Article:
con.add(t1);

// we create object for the checkbox and give it Bold value

b1 = new JCheckBox("Bold");

//we add the checkbox to the container

con.add(b1);

// we create another object for the second box and give it italic value

b2 = new JCheckBox("Italic");

// we add the checkbox to the container

con.add(b2);

// now we create the handler object

Handler h = new Handler();

// we add the handler as item listener for the 2 checkboxes

b1.addItemListener(h);

b2.addItemListener(h);

// now we view the frame

setSize(400,300);

setVisible(true);

}

// here we create the handler class   as inner class

private class Handler implements ItemListener{

private int bold = Font.PLAIN; // we setup initial values for the bold, italic variables

private int italic = Font.PLAIN;

// we overwrite the abstract method of the ItemListener interface

public void itemStateChanged(ItemEvent event){

if (event.getSource() == b1){ // here we check which checkbox is checked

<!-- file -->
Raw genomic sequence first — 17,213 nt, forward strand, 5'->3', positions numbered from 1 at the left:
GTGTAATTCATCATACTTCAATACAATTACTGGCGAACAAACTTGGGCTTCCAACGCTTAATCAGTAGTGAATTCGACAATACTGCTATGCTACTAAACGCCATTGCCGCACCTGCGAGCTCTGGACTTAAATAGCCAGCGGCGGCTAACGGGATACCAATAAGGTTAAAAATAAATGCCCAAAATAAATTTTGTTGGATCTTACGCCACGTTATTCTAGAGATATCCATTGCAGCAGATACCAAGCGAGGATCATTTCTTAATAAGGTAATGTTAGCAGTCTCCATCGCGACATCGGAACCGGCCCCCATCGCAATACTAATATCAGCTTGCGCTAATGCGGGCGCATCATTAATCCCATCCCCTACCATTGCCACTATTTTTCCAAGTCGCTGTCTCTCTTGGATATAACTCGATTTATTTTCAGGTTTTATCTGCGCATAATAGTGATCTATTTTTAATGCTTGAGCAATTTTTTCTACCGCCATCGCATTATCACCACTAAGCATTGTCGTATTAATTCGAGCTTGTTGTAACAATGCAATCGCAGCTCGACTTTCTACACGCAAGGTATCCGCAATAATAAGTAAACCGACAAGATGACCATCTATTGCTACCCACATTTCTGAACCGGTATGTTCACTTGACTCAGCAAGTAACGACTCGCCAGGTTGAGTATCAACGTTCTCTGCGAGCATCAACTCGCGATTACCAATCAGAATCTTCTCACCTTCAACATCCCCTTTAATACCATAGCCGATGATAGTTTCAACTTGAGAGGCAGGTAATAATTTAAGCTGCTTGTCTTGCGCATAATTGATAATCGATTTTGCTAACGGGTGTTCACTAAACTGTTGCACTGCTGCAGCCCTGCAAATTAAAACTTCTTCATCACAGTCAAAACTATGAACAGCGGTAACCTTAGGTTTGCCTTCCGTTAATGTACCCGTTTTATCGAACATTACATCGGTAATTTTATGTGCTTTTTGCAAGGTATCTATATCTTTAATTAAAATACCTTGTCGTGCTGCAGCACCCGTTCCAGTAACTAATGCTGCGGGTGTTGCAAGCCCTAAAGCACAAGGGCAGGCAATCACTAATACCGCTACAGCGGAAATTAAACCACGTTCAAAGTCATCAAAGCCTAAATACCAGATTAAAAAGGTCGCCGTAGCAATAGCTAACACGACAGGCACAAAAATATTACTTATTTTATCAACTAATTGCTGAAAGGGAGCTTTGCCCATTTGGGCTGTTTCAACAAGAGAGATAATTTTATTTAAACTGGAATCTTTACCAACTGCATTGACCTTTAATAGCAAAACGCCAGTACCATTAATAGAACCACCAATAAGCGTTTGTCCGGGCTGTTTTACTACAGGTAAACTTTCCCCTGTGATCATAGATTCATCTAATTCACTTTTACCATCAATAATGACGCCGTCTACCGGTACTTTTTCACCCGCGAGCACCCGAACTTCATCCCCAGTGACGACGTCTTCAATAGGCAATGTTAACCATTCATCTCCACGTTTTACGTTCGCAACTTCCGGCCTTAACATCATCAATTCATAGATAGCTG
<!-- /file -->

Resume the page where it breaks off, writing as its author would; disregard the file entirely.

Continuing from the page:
if (event.getStateChange() == event.SELECTED){ // here we check if it is selected or the selection is removed

bold = Font.BOLD; // if conditions apply, we set the bold variable as BOLD

//t1.set;

}else{

bold = Font.PLAIN;

}

}else if (event.getSource() == b2){

if (event.getStateChange() == event.SELECTED){

italic = Font.ITALIC;

}else{

italic = Font.PLAIN;

}

}

// here we add the 2 variables and apply the format to our font

t1.setFont(new Font("Serif", bold + italic, 14));

}

}

}

File : Main.java

/**

 *

 * @author ahmedabdelaliem

 */

public class Main {    /**

     * @param args the command line arguments

     */

        // TODO code application logic here

        public static void main(String[] args) {

        // TODO code application logic here

       CheckBoxTest checkBox = new CheckBoxTest();

       checkBox.setDefaultCloseOperation(CheckBoxTest.EXIT_ON_CLOSE);

    }

}

This method is better than the first one, cause it allow us to create one handler for many objects and the handler can reach and compare the variables of our main class.

The third method is to create an instance of